It seems almost mind-blowing to think this now, but at the end of the 1980s there was no bigger star in the pop sky than Bobby Brown: Don’t Be Cruel sold over seven million copies in the United States alone. He was dating pop princess Whitney Houston (they got married in ’92). He appeared in Ghostbusters II, sparking excitement over a burgeoning acting career. He even made New Edition a big name once again simply by being part of a rumor that he was going to rejoin the group.

Only one problem Á¢€” Bobby Brown couldn’t stop “being Bobby Brown.” And what more and more people would learn over time was that “being Bobby Brown” meant being a complete fucking idiot:

Á¢€¢ When Brown defiantly rapped “Bobby Brown was good to go solo” in the 1989 remix of his top-ten hit “Every Little Step,” he neglected to mention that it really wasn’t his choice: Brown got voted out of New Edition by the other members in early ’86 because he was giving them a bad image. Specifically, he wouldn’t stop simulating intercourse onstage at their concerts. Solo success only emboldened Brown in this area: while appearing as the musical guest on Saturday Night Live in 1992 to promote Don’t Be Cruel‘s follow-up, simply titled Bobby, Brown and two backup dancers spent what seemed like a good 30 seconds of their dance breakdown dry humping the floor. It’s a tradition that Brown proudly carries on to this day, as confirmed by this concert review from Australia’s The Age newspaper last July: “At a very nineties venue in Melbourne last night, a very nineties star arrived to show his diminished legion of fans he still had it. Just what that was is unclear, but one thing’s for sure Á¢€” he had me in fits of laughter. Who knew watching a former rapper, who’s pushing 40, hump the mike stand, the floor and the air would have such entertainment value?”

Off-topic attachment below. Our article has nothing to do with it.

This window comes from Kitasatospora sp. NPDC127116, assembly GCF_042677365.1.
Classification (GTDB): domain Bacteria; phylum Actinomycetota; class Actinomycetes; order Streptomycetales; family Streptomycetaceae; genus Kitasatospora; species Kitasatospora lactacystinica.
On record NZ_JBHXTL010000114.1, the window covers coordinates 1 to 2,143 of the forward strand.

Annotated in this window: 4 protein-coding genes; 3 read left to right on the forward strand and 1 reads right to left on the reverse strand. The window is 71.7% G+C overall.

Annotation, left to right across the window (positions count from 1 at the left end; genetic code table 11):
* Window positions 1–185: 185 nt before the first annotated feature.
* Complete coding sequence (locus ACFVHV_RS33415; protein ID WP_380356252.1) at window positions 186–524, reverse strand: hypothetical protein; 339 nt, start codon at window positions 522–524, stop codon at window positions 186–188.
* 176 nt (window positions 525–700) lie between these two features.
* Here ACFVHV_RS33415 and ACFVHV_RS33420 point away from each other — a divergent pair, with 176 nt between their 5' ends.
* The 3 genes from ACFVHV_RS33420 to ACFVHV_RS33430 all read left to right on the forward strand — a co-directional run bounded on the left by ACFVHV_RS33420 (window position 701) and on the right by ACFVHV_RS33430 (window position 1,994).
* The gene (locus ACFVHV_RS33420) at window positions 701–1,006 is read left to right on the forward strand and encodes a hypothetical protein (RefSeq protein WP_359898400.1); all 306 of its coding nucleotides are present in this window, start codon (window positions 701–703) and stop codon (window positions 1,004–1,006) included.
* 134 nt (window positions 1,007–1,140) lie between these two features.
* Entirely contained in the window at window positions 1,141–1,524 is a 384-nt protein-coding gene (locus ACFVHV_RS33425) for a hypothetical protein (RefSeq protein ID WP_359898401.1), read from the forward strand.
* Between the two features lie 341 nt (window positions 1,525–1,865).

Á¢€¢ Brown finally rejoined New Edition for 1996’s Home Again and headed out on tour with them. The result was, as I believe the French call it, une piece du merde. Brown left the tour halfway through its scheduled route, partly because of complaints from other members of the group about his well-established humping techniques and for extending his solo sets longer than originally planned. Brown was also put off by the fact that, at least in his own mind, he was a still a solo star. As he explained it Á¢€” I’m paraphrasing Á¢€” “I can make 40K a night by myself. Why should I come out here and split that with five other guys?” Reality wouldn’t get in the way of his actual artistic skills, either, as Brown proceeded to fire producers like Jimmy Jam and Terry Lewis from his recording sessions, and write and produce his next Á¢€” and, to date, last Á¢€” solo album, 1997’s Forever, all by himself. This tank job led to the past decade of Bobby Brown, best known for drug addiction, divorce, and reality TV.

Á¢€¢ Even if you’re a teenager who isn’t familiar with Bobby Brown the singer, you’re probably very familiar with Bobby Brown the multiple arrestee (by way of the Smoking Gun‘s website). I think most of us have lost count: there are arrests for cocaine, for assaulting Whitney Houston, for reckless driving, for not paying child support, and the ever popular “parole violation,” which basically translates to an inability to stop being arrested. This subject leads me to my favorite Bobby Brown story of them all: One time he got pulled over for speeding in Texas and it turned out his license was suspended, so when the cop asked him for it he replied, “I don’t have a license … but I’m Bobby Brown.” Shockingly, this didn’t satisfy the cop, and Bobby was placed under arrest. Upon being notified that he had the right to remain silent, etc., Brown said, “Well, I guess then you’re gonna want this,” and pulled a bag of weed out of his pants pocket.